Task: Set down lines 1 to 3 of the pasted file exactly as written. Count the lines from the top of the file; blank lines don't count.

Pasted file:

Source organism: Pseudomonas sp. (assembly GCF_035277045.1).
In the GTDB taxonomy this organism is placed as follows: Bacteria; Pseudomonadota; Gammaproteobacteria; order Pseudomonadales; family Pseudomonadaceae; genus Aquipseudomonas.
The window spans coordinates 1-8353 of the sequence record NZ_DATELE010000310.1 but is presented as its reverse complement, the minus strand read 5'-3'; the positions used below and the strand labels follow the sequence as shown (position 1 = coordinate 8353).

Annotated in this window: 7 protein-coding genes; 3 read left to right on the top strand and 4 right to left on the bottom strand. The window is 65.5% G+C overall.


Source organism: Pseudomonas sp. (assembly GCF_035277045.1).
In the GTDB taxonomy this organism is placed as follows: Bacteria; Pseudomonadota; Gammaproteobacteria; order Pseudomonadales; family Pseudomonadaceae; genus Aquipseudomonas.
The window spans coordinates 1-8353 of the sequence record NZ_DATELE010000310.1 but is presented as its reverse complement, the minus strand read 5'-3'; the positions used below and the strand labels follow the sequence as shown (position 1 = coordinate 8353).